Hassenzahl, Platz, et al. (2000) also discussed some limitations of their study: First, a
lack of ecological validity is apparent. They used special stimuli (software proto-
types) to induce EQ and HQ perceptions. The observed effects may heavily depend
on the stimulus material provided, limiting generalizability. Furthermore, partici-
pants had to perceive and evaluate stimuli (software prototypes) that represented a
very simple task from a domain that was not relevant for the participants’ day-
to-day life. In a sense, the whole study was more or less context free, which may
have led to an artificial situation.
Second, the participants had an interaction time of only about 2 min with each
stimulus (software prototype). This very short interaction time may have led to
superficial cognitive processing of the stimuli, which in turn may have influ-
enced the results.
Third, although internal consistency and factorial validity are important indica-
tors of the reliability of the used semantic differential, the question of whether the
scales really measure the hypothesized quality aspects and the user’s evaluation
(i.e., the construct validity of the scales) remains unanswered.
To provide further information about the validity of the research model for ap-
pealing products, I examine in this article some of those limitations and some addi-
tional aspects. Specifically, I address the following research questions:
Question 1 (Q1).
Is it possible to replicate the results of Hassenzahl, Platz, et
al. (2000) with a real product from a domain that matches the experiences and con-
cerns of the participants and provides a longer interaction time to build perceptions
and judgment? A replication of key findings under different conditions would lend
support to the reliability and validity of the research model.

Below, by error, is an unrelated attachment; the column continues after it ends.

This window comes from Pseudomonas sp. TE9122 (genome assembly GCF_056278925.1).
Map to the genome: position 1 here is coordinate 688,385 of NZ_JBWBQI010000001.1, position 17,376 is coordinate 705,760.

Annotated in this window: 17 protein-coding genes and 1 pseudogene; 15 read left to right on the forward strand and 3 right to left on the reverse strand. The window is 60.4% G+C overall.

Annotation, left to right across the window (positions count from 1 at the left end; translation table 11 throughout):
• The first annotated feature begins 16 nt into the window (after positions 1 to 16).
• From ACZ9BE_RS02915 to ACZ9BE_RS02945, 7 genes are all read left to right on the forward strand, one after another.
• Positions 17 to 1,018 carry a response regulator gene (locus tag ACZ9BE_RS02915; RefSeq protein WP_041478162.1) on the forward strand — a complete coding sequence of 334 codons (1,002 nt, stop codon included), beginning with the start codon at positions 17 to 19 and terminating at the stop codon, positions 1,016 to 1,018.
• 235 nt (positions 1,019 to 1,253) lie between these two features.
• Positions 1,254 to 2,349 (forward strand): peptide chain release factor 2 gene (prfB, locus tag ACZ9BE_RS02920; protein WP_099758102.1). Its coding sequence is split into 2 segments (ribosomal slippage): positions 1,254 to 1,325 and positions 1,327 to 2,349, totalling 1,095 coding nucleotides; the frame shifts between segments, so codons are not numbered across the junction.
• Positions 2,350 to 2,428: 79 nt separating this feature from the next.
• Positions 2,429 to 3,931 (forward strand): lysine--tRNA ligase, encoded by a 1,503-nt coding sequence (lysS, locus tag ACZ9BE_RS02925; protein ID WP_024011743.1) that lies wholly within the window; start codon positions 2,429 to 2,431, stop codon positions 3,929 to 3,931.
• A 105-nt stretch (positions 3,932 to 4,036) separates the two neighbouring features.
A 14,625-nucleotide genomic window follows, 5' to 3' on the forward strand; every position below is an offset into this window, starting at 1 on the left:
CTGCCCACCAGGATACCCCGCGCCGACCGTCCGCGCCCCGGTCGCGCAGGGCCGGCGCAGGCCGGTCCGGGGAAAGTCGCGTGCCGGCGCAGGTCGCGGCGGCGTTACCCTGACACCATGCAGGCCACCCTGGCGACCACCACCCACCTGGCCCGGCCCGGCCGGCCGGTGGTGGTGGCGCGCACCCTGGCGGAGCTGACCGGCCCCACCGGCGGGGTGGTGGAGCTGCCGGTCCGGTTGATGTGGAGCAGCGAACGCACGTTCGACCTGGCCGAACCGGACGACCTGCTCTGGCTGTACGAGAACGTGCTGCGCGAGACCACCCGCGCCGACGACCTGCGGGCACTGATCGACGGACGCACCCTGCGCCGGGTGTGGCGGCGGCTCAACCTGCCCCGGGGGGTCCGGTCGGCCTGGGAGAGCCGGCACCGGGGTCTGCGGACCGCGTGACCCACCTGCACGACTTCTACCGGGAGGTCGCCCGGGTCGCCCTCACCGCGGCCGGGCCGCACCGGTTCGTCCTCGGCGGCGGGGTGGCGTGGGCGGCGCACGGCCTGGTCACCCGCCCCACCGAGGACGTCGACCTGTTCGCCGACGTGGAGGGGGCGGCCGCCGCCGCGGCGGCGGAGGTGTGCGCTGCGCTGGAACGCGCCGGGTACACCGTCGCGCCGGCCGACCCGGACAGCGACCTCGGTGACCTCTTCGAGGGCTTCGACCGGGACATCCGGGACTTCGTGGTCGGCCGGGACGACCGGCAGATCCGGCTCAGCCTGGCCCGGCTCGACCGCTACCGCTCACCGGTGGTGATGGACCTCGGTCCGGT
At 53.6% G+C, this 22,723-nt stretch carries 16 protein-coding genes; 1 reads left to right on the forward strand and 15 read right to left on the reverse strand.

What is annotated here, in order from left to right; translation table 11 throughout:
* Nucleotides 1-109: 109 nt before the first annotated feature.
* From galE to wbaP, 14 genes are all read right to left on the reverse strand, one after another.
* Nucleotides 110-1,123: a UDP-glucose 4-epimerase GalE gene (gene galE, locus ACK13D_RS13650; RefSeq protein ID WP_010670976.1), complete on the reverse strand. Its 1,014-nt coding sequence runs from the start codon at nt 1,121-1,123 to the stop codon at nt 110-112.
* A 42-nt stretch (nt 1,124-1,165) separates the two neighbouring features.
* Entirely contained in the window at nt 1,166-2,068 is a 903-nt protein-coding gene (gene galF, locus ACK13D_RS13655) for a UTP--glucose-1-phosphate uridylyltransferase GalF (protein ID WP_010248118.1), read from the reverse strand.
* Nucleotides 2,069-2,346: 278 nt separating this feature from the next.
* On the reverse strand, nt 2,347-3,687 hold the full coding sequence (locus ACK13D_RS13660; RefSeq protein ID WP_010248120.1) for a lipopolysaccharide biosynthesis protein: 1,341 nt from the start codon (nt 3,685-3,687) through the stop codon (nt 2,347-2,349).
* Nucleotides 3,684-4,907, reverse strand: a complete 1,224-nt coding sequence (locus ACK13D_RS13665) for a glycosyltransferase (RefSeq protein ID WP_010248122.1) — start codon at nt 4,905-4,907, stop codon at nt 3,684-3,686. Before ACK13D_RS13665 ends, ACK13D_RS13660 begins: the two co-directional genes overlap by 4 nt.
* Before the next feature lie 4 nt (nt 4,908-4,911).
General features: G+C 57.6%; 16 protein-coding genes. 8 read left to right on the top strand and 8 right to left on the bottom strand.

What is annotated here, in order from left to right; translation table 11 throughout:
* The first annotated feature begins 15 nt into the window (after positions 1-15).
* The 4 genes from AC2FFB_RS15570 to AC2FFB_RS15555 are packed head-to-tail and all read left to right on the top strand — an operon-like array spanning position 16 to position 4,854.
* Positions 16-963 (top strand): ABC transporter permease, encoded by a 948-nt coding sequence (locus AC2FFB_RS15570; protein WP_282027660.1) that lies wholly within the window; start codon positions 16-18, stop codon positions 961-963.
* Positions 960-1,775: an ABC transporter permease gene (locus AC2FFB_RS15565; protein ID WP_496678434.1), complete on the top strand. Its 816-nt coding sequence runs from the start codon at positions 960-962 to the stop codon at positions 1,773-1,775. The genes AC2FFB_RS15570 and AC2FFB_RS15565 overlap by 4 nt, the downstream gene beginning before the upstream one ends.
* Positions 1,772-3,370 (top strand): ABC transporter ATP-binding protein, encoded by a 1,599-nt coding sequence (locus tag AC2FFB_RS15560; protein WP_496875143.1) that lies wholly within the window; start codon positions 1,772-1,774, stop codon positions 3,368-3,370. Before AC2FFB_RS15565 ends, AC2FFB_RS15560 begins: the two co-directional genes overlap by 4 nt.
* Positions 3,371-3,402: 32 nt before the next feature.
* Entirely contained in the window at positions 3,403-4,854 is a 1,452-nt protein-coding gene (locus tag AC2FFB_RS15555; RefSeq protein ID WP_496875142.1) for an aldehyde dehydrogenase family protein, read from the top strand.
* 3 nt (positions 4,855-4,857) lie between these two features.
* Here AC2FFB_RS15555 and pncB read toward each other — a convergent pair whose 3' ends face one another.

The comparison of three different screen types—namely a standard CRT, a liq-
uid crystal display (LCD), and a so-called virtual screen (VS; i.e., an image pro-
jected onto the desk by a ceiling-mounted projector)—provided the opportunity to
study different but existing products that serve the identical purpose of displaying
an image. An evaluation of real computer displays has more relevance than the
evaluation of artificial software. Moreover, this type of evaluation involves differ-
ent tasks and an extended interaction time relative to Hassenzahl, Platz, et al.
Effect of Perceived Hedonic Quality 485
(2000). For these reasons, this study should broaden the experiential basis for the
perception of EQ and HQ and the judgment of APPEAL.
Question 2 (Q2).
Do EQ, HQ, and APPEAL scales actually measure the in-
tended constructs? Evidence of this would contribute to the validity of the scales
and the research model.
To address Q2, an independent assessment of constructs similar to EQ, HQ, or
APPEAL is necessary for comparison. In a usability study, Hassenzahl (2000)
found that individuals who spent a higher proportion of task-completion time
with usability problem-handling expended more mental effort, defined as the
amount of energy an individual has to activate to meet the perceived task de-
mands (Arnold, 1999). Individuals who experience many or hard-to-overcome
usability problems or both (indicated by a higher rate of expended mental effort)
should perceive the system as considerably less ergonomic and should rate the
system as having less EQ. Furthermore, a higher expenditure of mental effort
goes together with a reduced liking of a given system (Arnold, 1999). Given that
liking and appeal are similar concepts, individuals with a higher expenditure of
mental effort should rate the system to be less appealing (APPEAL). The percep-
tions of HQ should be independent from the expenditure of mental effort due to
HQ’s non-task-related character.
Question 3 (Q3).
Is it possible to provide an a priori prediction of the relative
amount of user-perceived EQ and HQ per product from a given set of products?
Moreover, can APPEAL be predicted on the basis of an averaging rule as assumed
by Hassenzahl, Platz, et al. (2000)? A successful prediction of the screen types’ EQ,
HQ, and APPEAL would support the construct validity of the research model.
An informal inspection of the different screen types led to the following predic-
tions. From an ergonomic perspective, the VS had some apparent drawbacks com-
pared to the other two screen types. First, the image on the desk was relatively